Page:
Skylight Inn | Whole Hog BBQ At Its Best | Ayden, NC

Review by: Michael Stern

Sauce Doesn’t Matter

“Granddaddy always said, ‘Sauce has absolutely nothing to do with making good barbecue,'” Samuel Jones tells you. He means Pete Jones, who started the Skylight Inn back in 1947. We know of no other place that practices the ritual of North Carolina whole hog BBQ so perfectly.

How To BBQ a Hog

It starts late in the afternoon, when the pitmaster burns oak wood logs until they turn to charcoal. The pit men push the coals from the chimney into the adjoining pit. They array halved hogs on a grate above the heat. At midnight, then again at dawn, they add more coals. They have no thermometers. To check doneness, they feel the meat.

At the Chopping Block

By 9am, the meat has turned tender, ready for the chopping block. You can see the block behind the counter of the restaurant. Here stands pitmaster James Howell with a cleaver in each hand. He starts hacking up the meat. Periodically, he puts the blades down to reach back for a bottle of vinegar or Texas hot sauce to splash on the meat. Salt and pepper come straight from the carton. No measuring. No secret ingredients.

Once he gets a heap of meat that is properly chopped and moist, Mr. Howell uses both cleavers to shovel it forward through the window onto an adjoining butcher block in the preparation area towards the counter. Here servers assemble trays and sandwiches. The servers add cole slaw to sandwiches and wrap them in wax paper. They top trays full of meat with a square of unrisen corn bread.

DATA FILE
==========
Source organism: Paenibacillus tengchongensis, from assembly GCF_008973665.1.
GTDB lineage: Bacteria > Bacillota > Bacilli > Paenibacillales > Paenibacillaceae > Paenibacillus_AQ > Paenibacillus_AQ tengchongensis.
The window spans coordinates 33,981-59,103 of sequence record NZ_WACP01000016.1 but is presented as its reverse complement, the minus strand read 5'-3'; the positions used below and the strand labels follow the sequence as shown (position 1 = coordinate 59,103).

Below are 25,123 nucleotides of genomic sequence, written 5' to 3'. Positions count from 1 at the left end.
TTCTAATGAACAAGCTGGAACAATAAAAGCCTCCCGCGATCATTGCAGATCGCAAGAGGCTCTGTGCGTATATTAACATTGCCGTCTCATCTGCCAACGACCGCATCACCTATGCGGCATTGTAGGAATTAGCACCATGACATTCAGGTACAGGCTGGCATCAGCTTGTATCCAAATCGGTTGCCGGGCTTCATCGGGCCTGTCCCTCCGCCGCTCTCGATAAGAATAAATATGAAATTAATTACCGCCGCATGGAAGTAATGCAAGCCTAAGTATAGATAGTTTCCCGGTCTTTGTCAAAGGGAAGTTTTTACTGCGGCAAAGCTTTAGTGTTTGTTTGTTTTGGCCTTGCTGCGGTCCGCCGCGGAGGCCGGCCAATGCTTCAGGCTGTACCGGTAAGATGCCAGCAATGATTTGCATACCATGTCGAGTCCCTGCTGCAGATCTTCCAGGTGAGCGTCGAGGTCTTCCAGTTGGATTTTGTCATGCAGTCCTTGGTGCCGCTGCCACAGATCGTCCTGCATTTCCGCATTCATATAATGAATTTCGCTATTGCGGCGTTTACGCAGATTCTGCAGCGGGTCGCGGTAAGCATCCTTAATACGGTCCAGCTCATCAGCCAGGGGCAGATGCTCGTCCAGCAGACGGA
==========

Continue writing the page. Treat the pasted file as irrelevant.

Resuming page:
The Joy of Whole Hog BBQ

Don’t look for anything else on the menu except for chicken. The goodness of this pork demands full attention. Its union with smoke creates a soft elegance. Vinegar and hot sauce modestly abet it, but in no way overwhelm it. Being whole hog BBQ, it delivers textural excitement. Along with veal-soft shreds from the interior of the flesh you will chomp into chewy strips from the outside as well as shockingly crunchy nuggets of skin. The cooked skin is insanely succulent. Its firmness gives this meat edible drama that is lacking in barbecue made only from upscale hams or shoulders. Nothing could be better. In a column we wrote about the Skylight in for Gourmet Magazine in 2008, we declared it “the benchmark of BBQ.”


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